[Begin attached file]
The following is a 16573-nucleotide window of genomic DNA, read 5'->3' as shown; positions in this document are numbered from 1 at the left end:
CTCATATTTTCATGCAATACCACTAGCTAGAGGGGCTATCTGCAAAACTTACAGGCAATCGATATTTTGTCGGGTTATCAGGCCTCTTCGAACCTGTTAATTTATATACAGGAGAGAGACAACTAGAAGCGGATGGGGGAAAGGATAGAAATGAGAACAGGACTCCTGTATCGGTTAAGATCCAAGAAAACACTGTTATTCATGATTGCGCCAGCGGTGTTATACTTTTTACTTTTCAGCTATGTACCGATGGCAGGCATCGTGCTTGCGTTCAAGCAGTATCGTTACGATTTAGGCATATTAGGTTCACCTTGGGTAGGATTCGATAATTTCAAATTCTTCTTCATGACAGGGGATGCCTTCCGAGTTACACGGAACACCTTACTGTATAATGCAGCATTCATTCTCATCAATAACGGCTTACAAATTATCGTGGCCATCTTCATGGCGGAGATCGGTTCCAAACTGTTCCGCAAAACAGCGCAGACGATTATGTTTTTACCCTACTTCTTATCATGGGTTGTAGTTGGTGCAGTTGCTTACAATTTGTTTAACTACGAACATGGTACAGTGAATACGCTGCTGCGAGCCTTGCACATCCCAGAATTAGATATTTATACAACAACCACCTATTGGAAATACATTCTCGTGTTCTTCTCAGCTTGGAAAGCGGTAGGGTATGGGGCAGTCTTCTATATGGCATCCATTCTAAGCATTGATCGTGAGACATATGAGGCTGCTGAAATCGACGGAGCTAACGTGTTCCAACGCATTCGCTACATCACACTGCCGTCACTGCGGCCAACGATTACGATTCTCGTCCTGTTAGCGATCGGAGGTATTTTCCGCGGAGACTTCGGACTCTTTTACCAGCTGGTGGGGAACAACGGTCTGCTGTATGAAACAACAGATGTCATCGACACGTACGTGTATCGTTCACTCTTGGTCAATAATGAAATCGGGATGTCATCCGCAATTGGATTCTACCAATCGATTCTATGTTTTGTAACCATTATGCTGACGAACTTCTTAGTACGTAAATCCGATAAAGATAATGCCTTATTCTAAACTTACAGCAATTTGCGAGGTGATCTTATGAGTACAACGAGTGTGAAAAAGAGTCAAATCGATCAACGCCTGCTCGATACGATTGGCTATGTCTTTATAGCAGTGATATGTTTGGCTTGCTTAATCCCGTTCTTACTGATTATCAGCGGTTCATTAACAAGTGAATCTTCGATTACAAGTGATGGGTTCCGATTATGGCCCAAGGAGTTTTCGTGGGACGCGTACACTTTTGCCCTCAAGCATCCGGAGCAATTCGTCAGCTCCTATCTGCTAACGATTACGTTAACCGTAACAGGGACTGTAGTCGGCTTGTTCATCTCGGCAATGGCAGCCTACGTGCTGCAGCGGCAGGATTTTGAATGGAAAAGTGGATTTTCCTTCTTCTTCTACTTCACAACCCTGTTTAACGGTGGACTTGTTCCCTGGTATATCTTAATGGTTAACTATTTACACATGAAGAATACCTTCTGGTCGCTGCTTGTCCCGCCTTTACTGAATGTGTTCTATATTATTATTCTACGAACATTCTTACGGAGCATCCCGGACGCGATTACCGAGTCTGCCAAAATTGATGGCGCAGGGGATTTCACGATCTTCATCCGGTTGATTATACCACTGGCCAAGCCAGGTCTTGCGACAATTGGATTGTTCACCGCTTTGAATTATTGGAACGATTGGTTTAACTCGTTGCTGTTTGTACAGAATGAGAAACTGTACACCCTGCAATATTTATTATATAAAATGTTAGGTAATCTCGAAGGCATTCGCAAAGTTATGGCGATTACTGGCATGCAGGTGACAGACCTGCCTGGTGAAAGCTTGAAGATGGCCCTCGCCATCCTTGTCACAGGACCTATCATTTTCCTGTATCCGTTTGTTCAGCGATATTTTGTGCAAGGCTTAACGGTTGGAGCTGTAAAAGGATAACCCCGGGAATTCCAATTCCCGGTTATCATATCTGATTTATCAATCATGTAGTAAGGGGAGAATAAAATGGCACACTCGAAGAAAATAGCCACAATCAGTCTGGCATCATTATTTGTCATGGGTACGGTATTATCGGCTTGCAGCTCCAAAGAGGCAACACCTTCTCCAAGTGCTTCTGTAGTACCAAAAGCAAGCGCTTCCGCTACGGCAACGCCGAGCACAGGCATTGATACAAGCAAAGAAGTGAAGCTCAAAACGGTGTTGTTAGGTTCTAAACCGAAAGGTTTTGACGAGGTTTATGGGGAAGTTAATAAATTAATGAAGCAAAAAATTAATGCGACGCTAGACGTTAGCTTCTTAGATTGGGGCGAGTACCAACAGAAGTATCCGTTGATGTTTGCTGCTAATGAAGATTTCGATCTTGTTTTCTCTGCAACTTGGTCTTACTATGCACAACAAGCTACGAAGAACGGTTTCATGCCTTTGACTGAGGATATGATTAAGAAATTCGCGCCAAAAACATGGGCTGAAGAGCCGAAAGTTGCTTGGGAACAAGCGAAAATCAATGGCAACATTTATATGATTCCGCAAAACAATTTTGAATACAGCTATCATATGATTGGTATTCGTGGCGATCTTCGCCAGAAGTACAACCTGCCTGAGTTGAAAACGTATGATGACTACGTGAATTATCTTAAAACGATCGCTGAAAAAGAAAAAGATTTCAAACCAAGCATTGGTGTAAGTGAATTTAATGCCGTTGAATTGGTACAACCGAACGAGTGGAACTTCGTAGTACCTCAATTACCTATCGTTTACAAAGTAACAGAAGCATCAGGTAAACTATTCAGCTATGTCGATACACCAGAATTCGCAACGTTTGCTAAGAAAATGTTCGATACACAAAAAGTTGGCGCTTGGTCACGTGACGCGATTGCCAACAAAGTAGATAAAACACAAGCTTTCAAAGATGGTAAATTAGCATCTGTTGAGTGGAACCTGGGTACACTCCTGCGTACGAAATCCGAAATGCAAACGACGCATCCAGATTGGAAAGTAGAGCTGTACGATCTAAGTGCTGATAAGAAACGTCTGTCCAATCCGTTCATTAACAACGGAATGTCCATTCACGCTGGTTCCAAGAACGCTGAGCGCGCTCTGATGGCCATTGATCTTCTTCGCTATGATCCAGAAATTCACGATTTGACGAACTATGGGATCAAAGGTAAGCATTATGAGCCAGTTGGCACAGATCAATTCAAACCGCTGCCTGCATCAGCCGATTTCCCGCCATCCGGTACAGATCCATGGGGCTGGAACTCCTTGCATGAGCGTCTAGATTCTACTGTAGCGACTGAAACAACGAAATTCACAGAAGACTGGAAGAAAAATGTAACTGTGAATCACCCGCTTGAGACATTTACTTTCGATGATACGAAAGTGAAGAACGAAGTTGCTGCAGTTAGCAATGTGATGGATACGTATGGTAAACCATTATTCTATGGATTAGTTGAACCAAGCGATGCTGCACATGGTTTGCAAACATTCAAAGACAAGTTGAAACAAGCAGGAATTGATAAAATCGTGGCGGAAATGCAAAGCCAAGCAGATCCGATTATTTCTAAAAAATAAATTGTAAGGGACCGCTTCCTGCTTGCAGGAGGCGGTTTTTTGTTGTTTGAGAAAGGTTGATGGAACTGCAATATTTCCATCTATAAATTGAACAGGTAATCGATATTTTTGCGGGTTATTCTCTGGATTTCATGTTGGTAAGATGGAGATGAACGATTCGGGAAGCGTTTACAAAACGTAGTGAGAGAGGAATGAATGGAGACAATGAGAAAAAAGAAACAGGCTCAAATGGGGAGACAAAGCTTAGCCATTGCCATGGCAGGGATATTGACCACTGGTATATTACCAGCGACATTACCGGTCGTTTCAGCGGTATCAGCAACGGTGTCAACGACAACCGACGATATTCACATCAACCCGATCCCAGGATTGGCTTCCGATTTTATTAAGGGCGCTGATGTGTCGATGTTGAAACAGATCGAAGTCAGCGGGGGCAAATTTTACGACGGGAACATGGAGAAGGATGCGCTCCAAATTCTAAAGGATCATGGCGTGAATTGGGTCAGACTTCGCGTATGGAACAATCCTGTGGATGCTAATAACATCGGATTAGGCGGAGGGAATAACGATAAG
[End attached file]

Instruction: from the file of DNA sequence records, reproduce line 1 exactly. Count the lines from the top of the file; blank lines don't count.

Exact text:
The following is a 16573-nucleotide window of genomic DNA, read 5'->3' as shown; positions in this document are numbered from 1 at the left end: